Transferring Technology

NASA Ames has developed a substantial intellectual property portfolio in these areas. Some of the technologies have been licensed to private companies. For example, the use of carbon nanotubes in computer chip cooling and associated processing techniques have been licensed to a start-up company in the Bay Area. Similar efforts are ongoing for licensing biosensors, genechips, and chemical sensors. Another avenue of tech transfer has been companies founded by employees of the NASA Ames Center for Nanotechnology.

NASA Ames Office of Technology Partnerships routinely organizes one-day workshops to showcase the Ames-developed technologies. To meet entrepreneurs and members of the industrial community, this office also participates in such workshops organized by other NASA centers and regional tech transfer centers, as well as other conferences and symposia.

In addition to working on tech transfer to industry, this office facilitates joint research between NASA Ames and interested companies through an arrangement called the Space Act Agreement (SAA). The SAA is a type of cooperative research and development agreement that enables the two parties to jointly develop a process or product, with each contributing to certain aspects of the development. The rights of each party for commercialization and marketing are clearly spelled out in the SAA document as negotiated by the two parties. NASA Ames currently has several SAAs in place with a number of industrial partners.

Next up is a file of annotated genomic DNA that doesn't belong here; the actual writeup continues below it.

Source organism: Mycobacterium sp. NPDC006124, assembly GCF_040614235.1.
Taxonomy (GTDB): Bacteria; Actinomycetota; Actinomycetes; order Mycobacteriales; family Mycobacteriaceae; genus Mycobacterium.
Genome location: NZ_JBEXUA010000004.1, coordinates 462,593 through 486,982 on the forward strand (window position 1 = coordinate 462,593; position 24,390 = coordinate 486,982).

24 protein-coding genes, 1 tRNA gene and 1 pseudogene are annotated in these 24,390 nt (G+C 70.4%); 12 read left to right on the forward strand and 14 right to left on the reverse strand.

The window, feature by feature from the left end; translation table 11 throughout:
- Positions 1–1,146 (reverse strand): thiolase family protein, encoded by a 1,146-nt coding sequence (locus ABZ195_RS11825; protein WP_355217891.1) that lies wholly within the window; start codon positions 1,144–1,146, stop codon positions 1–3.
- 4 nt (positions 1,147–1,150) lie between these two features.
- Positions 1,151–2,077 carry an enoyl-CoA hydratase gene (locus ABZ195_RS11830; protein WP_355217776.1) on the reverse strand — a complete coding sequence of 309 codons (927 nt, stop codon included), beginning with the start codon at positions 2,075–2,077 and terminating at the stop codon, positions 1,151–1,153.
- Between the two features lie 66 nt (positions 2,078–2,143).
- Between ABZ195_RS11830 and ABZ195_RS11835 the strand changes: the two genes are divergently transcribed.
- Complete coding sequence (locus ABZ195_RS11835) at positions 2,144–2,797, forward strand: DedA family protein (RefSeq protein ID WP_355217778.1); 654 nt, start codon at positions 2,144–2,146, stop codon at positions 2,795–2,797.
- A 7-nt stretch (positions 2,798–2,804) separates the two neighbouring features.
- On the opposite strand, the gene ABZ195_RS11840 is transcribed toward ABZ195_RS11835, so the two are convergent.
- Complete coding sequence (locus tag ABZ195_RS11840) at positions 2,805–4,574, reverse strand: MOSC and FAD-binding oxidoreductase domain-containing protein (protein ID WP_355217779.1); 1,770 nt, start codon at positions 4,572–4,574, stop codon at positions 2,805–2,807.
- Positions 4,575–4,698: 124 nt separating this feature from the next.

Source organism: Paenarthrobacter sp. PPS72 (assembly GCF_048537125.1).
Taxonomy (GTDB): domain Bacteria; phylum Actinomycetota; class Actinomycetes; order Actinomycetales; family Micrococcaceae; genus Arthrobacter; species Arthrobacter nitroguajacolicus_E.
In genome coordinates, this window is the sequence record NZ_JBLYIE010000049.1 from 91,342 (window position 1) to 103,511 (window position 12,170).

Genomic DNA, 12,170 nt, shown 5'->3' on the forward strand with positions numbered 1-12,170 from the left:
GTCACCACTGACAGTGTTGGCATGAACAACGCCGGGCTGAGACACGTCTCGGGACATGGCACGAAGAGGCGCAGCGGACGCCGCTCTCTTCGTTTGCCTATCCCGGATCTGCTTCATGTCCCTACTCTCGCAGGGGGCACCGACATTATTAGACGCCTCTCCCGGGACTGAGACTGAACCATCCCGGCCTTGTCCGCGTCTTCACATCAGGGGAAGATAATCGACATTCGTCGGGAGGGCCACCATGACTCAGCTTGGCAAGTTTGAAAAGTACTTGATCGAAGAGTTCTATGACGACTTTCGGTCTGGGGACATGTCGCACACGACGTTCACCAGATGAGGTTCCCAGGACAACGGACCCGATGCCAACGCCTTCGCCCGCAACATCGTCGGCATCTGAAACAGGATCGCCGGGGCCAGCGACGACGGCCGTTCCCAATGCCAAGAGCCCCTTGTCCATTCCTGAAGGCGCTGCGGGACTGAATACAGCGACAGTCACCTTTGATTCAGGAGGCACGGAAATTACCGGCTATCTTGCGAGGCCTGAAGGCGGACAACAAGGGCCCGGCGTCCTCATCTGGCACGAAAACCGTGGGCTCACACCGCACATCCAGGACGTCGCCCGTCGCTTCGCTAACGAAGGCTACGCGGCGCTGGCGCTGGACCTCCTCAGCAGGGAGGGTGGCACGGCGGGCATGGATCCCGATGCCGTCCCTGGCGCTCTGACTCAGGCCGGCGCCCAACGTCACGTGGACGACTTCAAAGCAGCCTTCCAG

Technology transfer in Department of Defense labs takes place in a variety of ways. The primary focus of DoD labs is not to develop commercial products but to develop solutions to the problems of military services such as the Army, Navy, and so on. These services communicate problems, issues, and limitations they experience in the conduct of their operations, and priorities are developed by the DoD labs to resolve these problems. Solutions are proposed by the labs through written and oral proposals to meet specific needs, with funding provided (when available) to those of the highest priority.

For additional research and scientific validation, labs may also partner with an outside company or university through a Cooperative Research and Development Agreement (CRADA). This can leverage both the funding and the expertise of the laboratory to greater meet the needs of the military services. When a project has reached this point and is close to developing a prototype, funding may be obtained from DoD sources outside the lab, such as a branch's Scientific Office of Research or funding from an applied program (for example, the F-22 aircraft or global positioning satellites). Defense labs rarely directly spin out commercial companies, but they have extensive commercialization and licensing programs similar to those of other agencies.

DOE's Nanoscale Science Research Centers convene regular meetings to provide a forum for exchange of ideas among researchers from many institutions, as well as a means to educate users on the capabilities that exist and are being developed at these unique national facilities. The facilities are available for use on a peer-reviewed basis. Time, materials, and technical assistance are provided free of charge for researchers who are willing to publish the results of their work in the open literature, and on a cost-recovery basis when used for proprietary purposes.

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